EDMONTON — About a year ago, Alberta’s United Conservative Party leader stood in front of 1,500 raucous supporters and called the federal carbon tax an act of “economic masochism” that he would fight with everything in his power if he were elected premier.
Jason Kenney did win the election last spring, and government lawyers are to argue today before Alberta’s Appeal Court that he should win his tax fight, too.
“Alberta says that this is an unwarranted and unprincipled intrusion into provincial jurisdiction,” says the province’s written argument. “It undermines the basic structure of our constitutional system.”
Two other provincial Appeal Courts have begged to differ. Ontario and Saskatchewan lost their challenges of the federal tax on carbon, although both judgments had dissenters.
Eric Adams, a University of Alberta law professor, said he doesn’t expect to hear any new arguments on Monday.
“It’s just a new panel of judges to bring these arguments in front of,” he said.
“The argument is that justice on a local level requires judges who live in a jurisdiction and understand its peoples and its concerns. Sometimes, constitutional arguments made in a particular place can have the flavour of that particular place.”
Adams said he believes Alberta is unlikely to win. But if there’s a dissenting judge, that could bolster the government’s argument before the Supreme Court of Canada, which has already scheduled a January date for the Ontario and Saskatchewan appeals.
“If they don’t win, they hope for a judgment from some judges that lends weight and credibility, and maybe a new perspective to add to the dissenting opinions that have already been rendered in Saskatchewan and Ontario,” said Adams.
Ottawa argues that the peace, order and good government clause of the Constitution gives it power to pass legislation on matters of national concern. Establishing minimum national standards on greenhouse gas emissions “is a matter of national concern that only Parliament can address,” it argues.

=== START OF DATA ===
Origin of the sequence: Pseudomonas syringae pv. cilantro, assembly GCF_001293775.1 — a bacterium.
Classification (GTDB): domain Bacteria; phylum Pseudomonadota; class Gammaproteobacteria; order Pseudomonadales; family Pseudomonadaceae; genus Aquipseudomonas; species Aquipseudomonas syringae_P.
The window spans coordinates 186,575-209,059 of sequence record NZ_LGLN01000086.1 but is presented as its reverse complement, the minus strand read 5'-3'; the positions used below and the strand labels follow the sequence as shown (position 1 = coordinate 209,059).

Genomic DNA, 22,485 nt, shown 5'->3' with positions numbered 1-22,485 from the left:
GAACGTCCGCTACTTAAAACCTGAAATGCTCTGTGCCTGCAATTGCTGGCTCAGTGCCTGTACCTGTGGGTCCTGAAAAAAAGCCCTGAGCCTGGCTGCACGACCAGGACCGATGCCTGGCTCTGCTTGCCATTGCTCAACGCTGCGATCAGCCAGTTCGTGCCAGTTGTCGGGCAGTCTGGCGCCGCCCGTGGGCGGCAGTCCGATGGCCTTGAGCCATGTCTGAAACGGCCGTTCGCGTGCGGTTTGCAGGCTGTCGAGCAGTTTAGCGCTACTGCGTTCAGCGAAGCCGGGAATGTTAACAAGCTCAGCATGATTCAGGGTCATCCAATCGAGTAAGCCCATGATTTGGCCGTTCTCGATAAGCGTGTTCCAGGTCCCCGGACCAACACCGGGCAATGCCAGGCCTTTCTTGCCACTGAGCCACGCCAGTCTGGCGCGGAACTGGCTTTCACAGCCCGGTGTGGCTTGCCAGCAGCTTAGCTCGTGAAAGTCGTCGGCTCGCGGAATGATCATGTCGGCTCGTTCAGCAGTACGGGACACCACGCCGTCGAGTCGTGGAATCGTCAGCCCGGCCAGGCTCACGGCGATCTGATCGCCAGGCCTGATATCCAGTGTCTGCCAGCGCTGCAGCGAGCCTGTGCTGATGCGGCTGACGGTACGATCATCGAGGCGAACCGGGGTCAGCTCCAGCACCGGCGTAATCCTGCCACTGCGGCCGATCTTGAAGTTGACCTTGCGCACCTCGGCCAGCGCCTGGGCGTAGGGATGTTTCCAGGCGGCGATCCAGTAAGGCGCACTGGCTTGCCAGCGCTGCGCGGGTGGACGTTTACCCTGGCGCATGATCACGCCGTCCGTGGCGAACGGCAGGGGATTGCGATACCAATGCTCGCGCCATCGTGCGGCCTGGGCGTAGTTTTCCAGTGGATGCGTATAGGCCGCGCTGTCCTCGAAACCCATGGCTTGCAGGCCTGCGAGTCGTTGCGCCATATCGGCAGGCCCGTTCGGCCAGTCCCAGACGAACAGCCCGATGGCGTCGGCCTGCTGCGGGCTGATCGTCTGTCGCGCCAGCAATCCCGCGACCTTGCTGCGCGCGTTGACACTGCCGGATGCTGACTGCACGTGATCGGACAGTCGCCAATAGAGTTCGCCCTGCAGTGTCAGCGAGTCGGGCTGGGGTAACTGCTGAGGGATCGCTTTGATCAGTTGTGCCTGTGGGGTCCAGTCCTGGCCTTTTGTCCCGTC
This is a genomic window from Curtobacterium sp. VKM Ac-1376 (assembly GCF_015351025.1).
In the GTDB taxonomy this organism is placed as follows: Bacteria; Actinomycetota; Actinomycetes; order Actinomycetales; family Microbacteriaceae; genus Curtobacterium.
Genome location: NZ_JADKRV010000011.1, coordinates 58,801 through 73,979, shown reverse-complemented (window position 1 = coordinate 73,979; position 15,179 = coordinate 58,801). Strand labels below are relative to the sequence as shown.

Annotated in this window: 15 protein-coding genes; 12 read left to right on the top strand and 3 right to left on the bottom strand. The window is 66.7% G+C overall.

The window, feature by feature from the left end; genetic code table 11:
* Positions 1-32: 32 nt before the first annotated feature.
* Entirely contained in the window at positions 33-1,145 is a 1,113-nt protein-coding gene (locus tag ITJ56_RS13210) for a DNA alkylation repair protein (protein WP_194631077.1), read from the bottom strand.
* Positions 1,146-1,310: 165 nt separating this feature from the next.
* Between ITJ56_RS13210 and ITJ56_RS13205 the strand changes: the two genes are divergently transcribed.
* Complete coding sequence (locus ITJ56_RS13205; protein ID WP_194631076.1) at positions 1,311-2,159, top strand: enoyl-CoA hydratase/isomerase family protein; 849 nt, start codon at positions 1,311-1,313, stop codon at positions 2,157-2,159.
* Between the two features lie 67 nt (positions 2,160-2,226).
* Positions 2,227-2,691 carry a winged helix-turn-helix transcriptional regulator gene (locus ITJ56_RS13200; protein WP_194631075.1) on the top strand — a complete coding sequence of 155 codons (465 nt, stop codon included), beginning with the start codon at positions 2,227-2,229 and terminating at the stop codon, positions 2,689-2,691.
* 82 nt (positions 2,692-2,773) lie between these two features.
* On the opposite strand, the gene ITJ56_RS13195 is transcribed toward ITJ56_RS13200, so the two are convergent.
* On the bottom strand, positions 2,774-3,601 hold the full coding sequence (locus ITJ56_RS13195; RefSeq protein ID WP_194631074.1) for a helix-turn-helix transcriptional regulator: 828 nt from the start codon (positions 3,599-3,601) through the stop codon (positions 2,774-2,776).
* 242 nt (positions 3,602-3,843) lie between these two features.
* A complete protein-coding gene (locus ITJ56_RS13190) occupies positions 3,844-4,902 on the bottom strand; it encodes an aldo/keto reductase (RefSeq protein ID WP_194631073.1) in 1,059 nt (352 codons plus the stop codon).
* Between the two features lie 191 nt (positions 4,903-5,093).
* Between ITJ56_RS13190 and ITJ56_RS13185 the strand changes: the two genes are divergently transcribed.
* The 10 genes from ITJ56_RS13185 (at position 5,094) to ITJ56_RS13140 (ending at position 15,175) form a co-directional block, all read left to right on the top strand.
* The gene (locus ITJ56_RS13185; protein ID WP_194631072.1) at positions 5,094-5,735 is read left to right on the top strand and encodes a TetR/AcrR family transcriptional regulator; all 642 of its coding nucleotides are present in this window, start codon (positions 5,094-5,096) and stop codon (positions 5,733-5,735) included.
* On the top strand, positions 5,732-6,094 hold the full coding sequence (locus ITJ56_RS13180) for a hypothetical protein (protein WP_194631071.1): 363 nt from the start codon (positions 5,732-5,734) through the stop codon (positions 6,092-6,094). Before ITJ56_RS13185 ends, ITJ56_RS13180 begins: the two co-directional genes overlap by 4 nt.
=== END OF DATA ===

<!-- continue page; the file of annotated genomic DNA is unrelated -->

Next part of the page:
Alberta says using that clause is an unwarranted expansion of a federal power that in the past has been used sparingly. It says provinces already have the power to deal with emissions and should be left to do so.
“The federal government made a gamble here that this was a case that was worth opening up that previously neglected box,” Adams said. “They’ve taken a bit of a risk here.”
Three out of five Saskatchewan appellate judges agreed with Ottawa, as did four out of five of their Ontario colleagues. Past judgments have recognized the environment as a matter of shared jurisdiction.
Either way, Adams cautions against putting too much weight on these cases. If current arguments for a national carbon tax are rejected, the federal Liberals have invested too much political capital not to try new ones, he suggested.
“If they lose the case, they’ll look at other ways to bring legislation that can deal with the climate crisis. No matter how this case goes, it won’t be the end of parliamentary attempts to deal with climate change.”
Kenney ditched a consumer carbon tax that the previous NDP government had brought in soon after his party won the election. He has established a $30-a-tonne carbon tax on industrial emitters, replacing somewhat stronger measures introduced by the New Democrats. The Trudeau Liberals have approved that tax.
Arguments are scheduled for three days. As well as Alberta and Canada, the attorneys-general of Ontario, New Brunswick, Saskatchewan and British Columbia are to speak, as are eight First Nations, non-governmental groups and Crown corporations.
This report by The Canadian Press was first published Dec. 16, 2019.